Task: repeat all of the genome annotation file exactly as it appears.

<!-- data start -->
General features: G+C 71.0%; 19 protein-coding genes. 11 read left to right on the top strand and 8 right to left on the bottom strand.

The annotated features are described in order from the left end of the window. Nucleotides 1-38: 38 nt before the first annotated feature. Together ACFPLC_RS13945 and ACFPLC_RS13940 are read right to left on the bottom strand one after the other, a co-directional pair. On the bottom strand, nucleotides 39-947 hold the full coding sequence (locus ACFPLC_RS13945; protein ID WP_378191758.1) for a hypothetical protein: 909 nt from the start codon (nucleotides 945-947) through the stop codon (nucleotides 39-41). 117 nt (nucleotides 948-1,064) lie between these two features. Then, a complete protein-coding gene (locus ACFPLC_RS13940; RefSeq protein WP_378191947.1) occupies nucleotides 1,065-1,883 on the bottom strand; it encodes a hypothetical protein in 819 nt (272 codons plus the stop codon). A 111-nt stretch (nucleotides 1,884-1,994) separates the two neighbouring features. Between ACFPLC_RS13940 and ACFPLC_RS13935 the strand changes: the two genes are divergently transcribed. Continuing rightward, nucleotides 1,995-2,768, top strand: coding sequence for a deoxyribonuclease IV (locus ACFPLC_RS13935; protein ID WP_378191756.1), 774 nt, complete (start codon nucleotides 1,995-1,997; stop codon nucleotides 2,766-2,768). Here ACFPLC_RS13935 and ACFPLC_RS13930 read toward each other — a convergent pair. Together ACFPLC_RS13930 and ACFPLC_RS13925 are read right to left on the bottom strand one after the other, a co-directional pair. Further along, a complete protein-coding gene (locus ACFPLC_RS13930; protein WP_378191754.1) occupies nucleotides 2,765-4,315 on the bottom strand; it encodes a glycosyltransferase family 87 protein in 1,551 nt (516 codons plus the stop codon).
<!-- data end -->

General features: G+C 71.0%; 19 protein-coding genes. 11 read left to right on the top strand and 8 right to left on the bottom strand.

The annotated features are described in order from the left end of the window. Nucleotides 1-38: 38 nt before the first annotated feature. Together ACFPLC_RS13945 and ACFPLC_RS13940 are read right to left on the bottom strand one after the other, a co-directional pair. On the bottom strand, nucleotides 39-947 hold the full coding sequence (locus ACFPLC_RS13945; protein ID WP_378191758.1) for a hypothetical protein: 909 nt from the start codon (nucleotides 945-947) through the stop codon (nucleotides 39-41). 117 nt (nucleotides 948-1,064) lie between these two features. Then, a complete protein-coding gene (locus ACFPLC_RS13940; RefSeq protein WP_378191947.1) occupies nucleotides 1,065-1,883 on the bottom strand; it encodes a hypothetical protein in 819 nt (272 codons plus the stop codon). A 111-nt stretch (nucleotides 1,884-1,994) separates the two neighbouring features. Between ACFPLC_RS13940 and ACFPLC_RS13935 the strand changes: the two genes are divergently transcribed. Continuing rightward, nucleotides 1,995-2,768, top strand: coding sequence for a deoxyribonuclease IV (locus ACFPLC_RS13935; protein ID WP_378191756.1), 774 nt, complete (start codon nucleotides 1,995-1,997; stop codon nucleotides 2,766-2,768). Here ACFPLC_RS13935 and ACFPLC_RS13930 read toward each other — a convergent pair. Together ACFPLC_RS13930 and ACFPLC_RS13925 are read right to left on the bottom strand one after the other, a co-directional pair. Further along, a complete protein-coding gene (locus ACFPLC_RS13930; protein WP_378191754.1) occupies nucleotides 2,765-4,315 on the bottom strand; it encodes a glycosyltransferase family 87 protein in 1,551 nt (516 codons plus the stop codon).